The urban legend goes that Morgan Chua’s first political cartoon of Lee Kuan Yew in the Singapore Herald led to the newspaper’s closure in 1971. Undeterred by this, Lee’s near mythic status became fodder for Morgan’s creative imagination and incisive pen as he continued his satirical sketches of the prime minister in the Far Eastern Economic Review.
For the first time, over 100 of Morgan’s LKY cartoons—along with new ones—have been collected, covering Lee’s pioneering years up to the present day. In LKY: Political Cartoons, the fearless Morgan meets the fearsome Harry.
About the Creator:
Morgan Chua is a Singapore-born cartoonist who started drawing for the Singapore Herald in 1970. When the paper was closed down by the government in 1971, Chua moved to Hong Kong and joined The Asian for nine months.
He then joined the prestigious Far Eastern Economic Review, where he started as an editorial artist and over 24 years rose to creative director. At the Review, he was known for his incisive single-panel political cartoons and for arresting and provocative magazine cover choices. He has also drawn cartoons for Hong Kong’s Next Magazine and Apple Daily.
Chua has published Tiananmen (1989, 2014), My Singapore (2000, 2008), Divercity Singapore: A Cartoon History of Immigration (2010), In Memory of Madam Kwa Geok Choo 1920-2010 (2011) and illustrated former Singapore President S R Nathan’s 50 Stories from My Life (2013). Most recently, Chua released LKY: Political Cartoons (2014).
I purchased my signed copy of LKY: Political Cartoons at Epigram Books shop/office in early 2015 and actually bumped into its creator, Morgan Chua by pure coincidence thanks to timing.
There is no air of arrogance around him and he seemed very real. A true artist who is confident simply being himself, he wasn’t decked out in expensive fancy clothes and neither did he use a thick English accent to show how learned he was.
Chua in fact, spoke in fluent rapid fire Chinese dialect with Edmund Wee (publisher/ owner of Epigram Books) who wrote his book’s foreword and seemed incredibly shy when I tried to say hello and shake his hand. He had on seasoned flip-flops and left carrying an unglamorous pink plastic bag but the talented Singaporean was undeniably brilliant and highly intelligent. His book reflects it too.
I’m a big fan of Epigram Books because though they are a very small outfit, they are a rare breed of book publishers with a lot of genuine passion and pride. It is consistent; their books are extremely well designed, and nicely produced. Beautifully conceptualized and designed book covers with thick paper stock… and decently priced.
Chua was just 12-years-old when he first met the fiery Lee Kuan Yew during his famous “Merdeka!” speech at the historic Singapore Badminton Hall in Geylang on 1 September 1962. Our late founding father left a deep impression on Chua and his genuine respect for the great political leader shows in his book, with Chua dedicating LKY: Political Cartoons to “the children of Singapore”, a very lovely touch.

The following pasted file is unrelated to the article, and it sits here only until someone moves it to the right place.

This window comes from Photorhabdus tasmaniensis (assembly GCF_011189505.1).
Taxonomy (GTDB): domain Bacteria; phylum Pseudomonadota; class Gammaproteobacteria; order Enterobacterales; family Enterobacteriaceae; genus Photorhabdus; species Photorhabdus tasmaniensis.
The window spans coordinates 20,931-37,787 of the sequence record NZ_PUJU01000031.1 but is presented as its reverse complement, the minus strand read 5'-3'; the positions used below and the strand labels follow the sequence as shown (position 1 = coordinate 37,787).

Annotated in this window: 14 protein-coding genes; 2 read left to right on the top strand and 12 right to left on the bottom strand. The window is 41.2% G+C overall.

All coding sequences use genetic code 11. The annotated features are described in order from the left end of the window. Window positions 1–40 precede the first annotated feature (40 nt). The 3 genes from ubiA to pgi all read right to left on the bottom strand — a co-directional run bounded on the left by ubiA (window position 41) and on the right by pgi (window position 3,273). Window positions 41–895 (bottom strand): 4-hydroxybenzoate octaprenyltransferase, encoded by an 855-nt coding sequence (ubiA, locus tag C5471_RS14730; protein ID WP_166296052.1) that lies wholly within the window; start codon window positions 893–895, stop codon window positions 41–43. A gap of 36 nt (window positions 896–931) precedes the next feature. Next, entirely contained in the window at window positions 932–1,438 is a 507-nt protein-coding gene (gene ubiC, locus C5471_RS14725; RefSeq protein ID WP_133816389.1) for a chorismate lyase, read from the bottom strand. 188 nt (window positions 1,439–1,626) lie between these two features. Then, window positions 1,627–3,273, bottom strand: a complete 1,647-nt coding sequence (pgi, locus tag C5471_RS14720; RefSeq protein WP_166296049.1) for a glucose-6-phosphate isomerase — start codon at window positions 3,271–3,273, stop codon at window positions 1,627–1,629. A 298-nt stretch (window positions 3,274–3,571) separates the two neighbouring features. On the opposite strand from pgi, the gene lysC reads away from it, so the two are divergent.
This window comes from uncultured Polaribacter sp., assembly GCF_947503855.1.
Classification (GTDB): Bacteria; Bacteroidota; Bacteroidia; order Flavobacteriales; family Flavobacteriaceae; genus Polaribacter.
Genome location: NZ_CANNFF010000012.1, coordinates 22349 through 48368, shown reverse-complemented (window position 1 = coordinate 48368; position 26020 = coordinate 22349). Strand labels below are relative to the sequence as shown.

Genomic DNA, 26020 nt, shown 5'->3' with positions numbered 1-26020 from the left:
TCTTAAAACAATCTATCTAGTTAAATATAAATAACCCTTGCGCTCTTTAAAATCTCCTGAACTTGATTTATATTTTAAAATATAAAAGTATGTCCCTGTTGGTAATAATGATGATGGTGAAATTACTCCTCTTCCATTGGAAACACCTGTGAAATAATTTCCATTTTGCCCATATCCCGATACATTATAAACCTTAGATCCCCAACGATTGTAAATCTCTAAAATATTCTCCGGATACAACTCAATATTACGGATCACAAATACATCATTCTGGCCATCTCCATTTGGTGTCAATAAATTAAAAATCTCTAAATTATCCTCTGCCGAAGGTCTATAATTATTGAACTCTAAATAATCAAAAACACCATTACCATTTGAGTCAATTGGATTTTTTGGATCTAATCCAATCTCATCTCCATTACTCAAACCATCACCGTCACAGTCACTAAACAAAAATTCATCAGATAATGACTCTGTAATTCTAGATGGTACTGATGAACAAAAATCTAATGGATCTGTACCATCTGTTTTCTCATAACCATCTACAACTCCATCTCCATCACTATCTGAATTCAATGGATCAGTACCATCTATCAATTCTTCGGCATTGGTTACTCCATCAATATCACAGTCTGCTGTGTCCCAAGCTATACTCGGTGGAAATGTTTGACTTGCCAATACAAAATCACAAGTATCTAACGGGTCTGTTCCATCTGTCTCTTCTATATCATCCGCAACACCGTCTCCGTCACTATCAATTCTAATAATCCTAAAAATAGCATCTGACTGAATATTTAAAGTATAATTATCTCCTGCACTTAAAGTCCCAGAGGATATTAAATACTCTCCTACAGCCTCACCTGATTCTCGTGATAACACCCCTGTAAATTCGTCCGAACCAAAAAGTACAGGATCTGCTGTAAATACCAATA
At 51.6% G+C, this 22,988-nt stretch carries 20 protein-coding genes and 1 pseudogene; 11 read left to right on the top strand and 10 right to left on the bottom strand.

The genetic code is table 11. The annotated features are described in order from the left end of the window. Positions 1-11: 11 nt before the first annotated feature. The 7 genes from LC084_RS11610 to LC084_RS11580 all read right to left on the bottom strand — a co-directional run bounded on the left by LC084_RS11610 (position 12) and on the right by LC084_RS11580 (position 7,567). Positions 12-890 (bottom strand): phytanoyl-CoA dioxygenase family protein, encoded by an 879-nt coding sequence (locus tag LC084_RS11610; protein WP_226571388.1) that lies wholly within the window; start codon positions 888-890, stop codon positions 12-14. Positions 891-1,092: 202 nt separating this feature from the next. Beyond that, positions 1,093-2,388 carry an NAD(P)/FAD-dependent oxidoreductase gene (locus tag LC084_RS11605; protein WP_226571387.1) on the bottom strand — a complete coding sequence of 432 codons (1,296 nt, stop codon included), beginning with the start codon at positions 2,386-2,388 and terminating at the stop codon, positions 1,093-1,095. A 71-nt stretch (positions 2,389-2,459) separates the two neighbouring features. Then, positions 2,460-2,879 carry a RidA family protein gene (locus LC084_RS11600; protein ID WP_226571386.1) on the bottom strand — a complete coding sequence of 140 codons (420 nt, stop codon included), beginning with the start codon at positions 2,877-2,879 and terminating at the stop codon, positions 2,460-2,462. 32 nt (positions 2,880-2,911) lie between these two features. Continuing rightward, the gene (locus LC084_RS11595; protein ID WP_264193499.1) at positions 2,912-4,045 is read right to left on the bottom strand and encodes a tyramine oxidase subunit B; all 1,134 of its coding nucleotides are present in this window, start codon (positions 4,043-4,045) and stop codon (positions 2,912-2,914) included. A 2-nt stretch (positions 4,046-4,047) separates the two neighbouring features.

I deeply enjoyed the humorous tones in Chua’s LKY: Political Cartoons, which basically showed the life story arc of Singapore’s greatest political leader, Lee Kuan Yew, who quite recently passed away on 23 March 2015 at the age of 91.
The book humanises LKY and I really liked Chua’s portrayal of Mr and Mrs Lee’s beautiful love story. A fellow MGS girl (our teachers always used Mrs Lee as the perfect example for us to aspire to), she was older than him, and he regarded her smarter than he was. They had boldly married in secret abroad before coming back to Singapore from their UK studies, and when in their twilight years she fell gravely ill, he was always by her side every night, reading to her like lifelong soulmates do.
The 152-page hardcover was a joy to read and I felt almost disappointed when I finally came to the last page. It reminds me a little of a political cartoon book my dad had many years ago when I was a child, called “Hello Chok Tong, Goodbye Kuan Yew”. Its creator, George Nonis, shared that our local politicians had once said that we should all learn to laugh at ourselves. Morgan Chua has updated this philosophy with his brilliant project and gifted us this delightful rendition of LKY’s struggles and achievements, which is very accessible to people of all ages.
A brilliant book, I truly think Morgan Chua’s LKY: Political Cartoons would absolutely make a great gift for a friend or collector who already owns the typically more serious political books or (auto)biographies in the LKY genre. It really is a breath of fresh air.
Published in Singapore by Epigram Books, available from all good bookstores. Highly recommended.
Read a free sample here.